Merkel supports a tougher curb of the virus as German deaths hit record

BERLIN (AP) – German Chancellor Angela Merkel has called for stricter public restrictions and begged her compatriots to reduce social life, as the country had the highest overnight death from the coronavirus epidemic.

Germany is gradually moving towards a stricter closure, at least for a limited time after Christmas, as new virus cases are stubbornly high – and creeping even higher – despite a partial shutdown that began on November 2nd.

The national disease control center, the Robert Koch Institute, has reported 590 deaths from COVID-19 in the past 24 hours – more than 100 times higher than the previous week’s record. It counted 20,815 new daily infections, up from 17,270 a week earlier. Germany, with 83 million people, has now recorded almost 1.22 million cases, including 19,932 deaths in the pandemic.

“We are at a crucial, perhaps crucial, stage in the fight against the pandemic,” Merkel told parliament on Wednesday. “The data is too high,” an apparently frustrated chancellor added, describing the growing number of people in need of intensive care and dying as “very alarming.”

Merkel has consistently called for decisive action in the fight against the epidemic, but has often had to move more slowly because in highly decentralized Germany, the country’s 16 state governments are responsible for introducing and lifting restrictions. He and the state governors meet regularly to coordinate action.

Restaurants, bars, leisure and sports facilities are currently closed in Germany and hotels are closed to tourists, but schools and non-essential shops are still open.

Germany managed to avoid the high number of infections and grim deaths experienced in other major European nations in the spring, and the overall mortality rate is still much lower, such as in Britain, France or Spain.

But the current numbers are not encouraging. Germany has new cases per 100,000 inhabitants in the last 14 days, higher than France, Belgium and Spain, and roughly with Britain, although still well below Italy, Sweden and many more, according to the European Center for Disease Prevention and Control.

Merkel noted that a national academy of scientists and academics on Tuesday recommended that the Germans reduce their social ties from next week and hold a “hard lock” from December 24 to January 10.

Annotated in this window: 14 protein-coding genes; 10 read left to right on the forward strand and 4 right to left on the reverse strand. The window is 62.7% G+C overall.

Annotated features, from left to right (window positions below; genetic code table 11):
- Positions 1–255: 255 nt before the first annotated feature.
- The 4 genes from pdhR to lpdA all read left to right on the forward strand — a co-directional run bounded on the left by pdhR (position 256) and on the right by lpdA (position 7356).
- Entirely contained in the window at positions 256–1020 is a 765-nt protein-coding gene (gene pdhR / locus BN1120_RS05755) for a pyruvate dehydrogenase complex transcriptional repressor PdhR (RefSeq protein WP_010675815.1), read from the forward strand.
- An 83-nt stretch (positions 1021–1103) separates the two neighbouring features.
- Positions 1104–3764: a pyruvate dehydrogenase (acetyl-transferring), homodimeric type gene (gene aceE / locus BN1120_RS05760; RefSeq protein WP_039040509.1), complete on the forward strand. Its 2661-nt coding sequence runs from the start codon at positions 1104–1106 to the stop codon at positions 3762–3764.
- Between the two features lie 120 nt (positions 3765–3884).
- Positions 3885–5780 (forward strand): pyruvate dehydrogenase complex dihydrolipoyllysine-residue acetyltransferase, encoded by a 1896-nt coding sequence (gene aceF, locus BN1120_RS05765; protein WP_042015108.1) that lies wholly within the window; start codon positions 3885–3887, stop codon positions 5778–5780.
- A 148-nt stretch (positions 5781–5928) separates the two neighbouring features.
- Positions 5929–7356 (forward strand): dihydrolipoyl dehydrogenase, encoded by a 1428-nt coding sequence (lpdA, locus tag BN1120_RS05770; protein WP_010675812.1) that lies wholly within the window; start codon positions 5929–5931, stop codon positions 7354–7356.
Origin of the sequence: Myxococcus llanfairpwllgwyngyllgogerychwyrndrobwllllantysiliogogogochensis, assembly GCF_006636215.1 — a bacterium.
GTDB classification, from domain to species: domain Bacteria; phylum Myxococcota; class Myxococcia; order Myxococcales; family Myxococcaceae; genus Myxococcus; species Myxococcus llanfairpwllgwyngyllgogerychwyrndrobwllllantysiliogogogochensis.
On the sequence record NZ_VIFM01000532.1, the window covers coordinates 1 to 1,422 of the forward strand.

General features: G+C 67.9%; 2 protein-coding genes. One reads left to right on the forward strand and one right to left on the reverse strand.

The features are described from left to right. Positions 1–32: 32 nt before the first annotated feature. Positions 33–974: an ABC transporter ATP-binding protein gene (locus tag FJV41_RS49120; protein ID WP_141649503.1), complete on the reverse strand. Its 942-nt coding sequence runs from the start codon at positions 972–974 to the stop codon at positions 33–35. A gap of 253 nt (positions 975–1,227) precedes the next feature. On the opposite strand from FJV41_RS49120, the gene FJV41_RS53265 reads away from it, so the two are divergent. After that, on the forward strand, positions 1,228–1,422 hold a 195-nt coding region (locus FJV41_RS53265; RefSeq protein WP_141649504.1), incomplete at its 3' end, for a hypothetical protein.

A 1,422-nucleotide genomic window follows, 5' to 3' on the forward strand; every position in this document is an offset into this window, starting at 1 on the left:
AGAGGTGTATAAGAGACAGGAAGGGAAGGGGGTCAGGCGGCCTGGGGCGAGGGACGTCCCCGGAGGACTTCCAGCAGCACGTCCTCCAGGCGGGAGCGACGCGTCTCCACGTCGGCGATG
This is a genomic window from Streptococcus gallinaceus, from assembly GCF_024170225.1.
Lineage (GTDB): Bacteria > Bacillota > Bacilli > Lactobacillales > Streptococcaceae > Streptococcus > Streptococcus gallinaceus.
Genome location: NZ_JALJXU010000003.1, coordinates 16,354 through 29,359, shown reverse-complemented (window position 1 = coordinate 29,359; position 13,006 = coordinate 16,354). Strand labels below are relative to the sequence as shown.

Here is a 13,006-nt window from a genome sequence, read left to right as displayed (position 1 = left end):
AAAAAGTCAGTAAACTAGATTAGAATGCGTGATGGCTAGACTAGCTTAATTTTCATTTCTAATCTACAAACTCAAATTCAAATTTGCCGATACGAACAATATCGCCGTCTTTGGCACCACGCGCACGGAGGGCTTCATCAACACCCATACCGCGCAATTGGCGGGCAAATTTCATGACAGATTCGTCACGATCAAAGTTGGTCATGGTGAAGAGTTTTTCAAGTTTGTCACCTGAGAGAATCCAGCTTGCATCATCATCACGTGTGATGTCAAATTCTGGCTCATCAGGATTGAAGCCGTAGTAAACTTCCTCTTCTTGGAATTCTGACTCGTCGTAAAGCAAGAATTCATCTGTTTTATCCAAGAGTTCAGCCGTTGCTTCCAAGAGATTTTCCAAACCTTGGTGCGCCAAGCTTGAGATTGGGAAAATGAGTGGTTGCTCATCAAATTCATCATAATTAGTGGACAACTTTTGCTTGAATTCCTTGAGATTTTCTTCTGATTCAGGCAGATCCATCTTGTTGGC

“We would do well to take really seriously what scientists are telling us,” he said.

Merkel has asked state governments to consider closing schools before Christmas and said people are jumping from one mulled wine stand to another during the holidays, given daily mortality figures.

“If we have too many relationships before Christmas, and then it’s the last Christmas with our grandparents, we’ve become careless,” he said.

The governors of some states are already moving toward stricter restrictions. The state of Eastern Saxony, which is currently hardest hit, will close schools and most shops by Monday, January 10th. Its southern neighbor, Bavaria, is introducing measures such as a night curfew in the most severely affected areas and is demanding further home schooling. stricter border controls.

Most Germans supported the restrictions and requirements to wear masks, although they were opposed by a small but loud minority, and a wide range of participants, including right-wing extremists and representatives of conspiracy theories, protested.

On Wednesday, domestic intelligence officials from the southwestern state of Baden-Wuerttemberg said they were putting protest group Querdenken 711 under official surveillance.

The group insists there is no room for extremism. But Beate Bube, head of the state’s domestic intelligence agency, said his office observed that the group had membership and showed ideological overlaps with known right-wing extremist groups.

“Extreme, conspiracy ideology and anti-Semitic content are deliberately mixed with legitimate criticism of state measures to curb the crown (virus) epidemic,” he said.


David Rising and Kirsten Grieshaber from Berlin contributed to the report.


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